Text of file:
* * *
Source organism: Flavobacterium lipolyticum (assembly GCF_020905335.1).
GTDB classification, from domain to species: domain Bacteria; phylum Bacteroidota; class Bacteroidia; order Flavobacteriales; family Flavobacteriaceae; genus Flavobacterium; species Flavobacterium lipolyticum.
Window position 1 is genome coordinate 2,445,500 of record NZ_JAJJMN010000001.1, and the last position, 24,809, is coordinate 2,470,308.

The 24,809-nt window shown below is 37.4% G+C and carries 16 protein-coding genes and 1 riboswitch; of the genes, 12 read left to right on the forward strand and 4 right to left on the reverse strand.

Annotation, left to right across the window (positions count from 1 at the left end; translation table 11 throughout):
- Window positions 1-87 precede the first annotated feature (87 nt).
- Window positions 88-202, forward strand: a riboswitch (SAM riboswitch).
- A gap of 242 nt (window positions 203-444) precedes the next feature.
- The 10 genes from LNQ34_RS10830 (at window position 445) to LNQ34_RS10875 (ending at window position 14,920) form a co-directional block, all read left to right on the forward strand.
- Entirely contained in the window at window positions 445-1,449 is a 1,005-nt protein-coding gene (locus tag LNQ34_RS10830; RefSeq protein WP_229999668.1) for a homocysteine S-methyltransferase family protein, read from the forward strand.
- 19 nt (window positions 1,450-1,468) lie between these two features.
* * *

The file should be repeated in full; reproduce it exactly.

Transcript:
Source organism: Flavobacterium lipolyticum (assembly GCF_020905335.1).
GTDB classification, from domain to species: domain Bacteria; phylum Bacteroidota; class Bacteroidia; order Flavobacteriales; family Flavobacteriaceae; genus Flavobacterium; species Flavobacterium lipolyticum.
Window position 1 is genome coordinate 2,445,500 of record NZ_JAJJMN010000001.1, and the last position, 24,809, is coordinate 2,470,308.

The 24,809-nt window shown below is 37.4% G+C and carries 16 protein-coding genes and 1 riboswitch; of the genes, 12 read left to right on the forward strand and 4 right to left on the reverse strand.

Annotation, left to right across the window (positions count from 1 at the left end; translation table 11 throughout):
- Window positions 1-87 precede the first annotated feature (87 nt).
- Window positions 88-202, forward strand: a riboswitch (SAM riboswitch).
- A gap of 242 nt (window positions 203-444) precedes the next feature.
- The 10 genes from LNQ34_RS10830 (at window position 445) to LNQ34_RS10875 (ending at window position 14,920) form a co-directional block, all read left to right on the forward strand.
- Entirely contained in the window at window positions 445-1,449 is a 1,005-nt protein-coding gene (locus tag LNQ34_RS10830; RefSeq protein WP_229999668.1) for a homocysteine S-methyltransferase family protein, read from the forward strand.
- 19 nt (window positions 1,450-1,468) lie between these two features.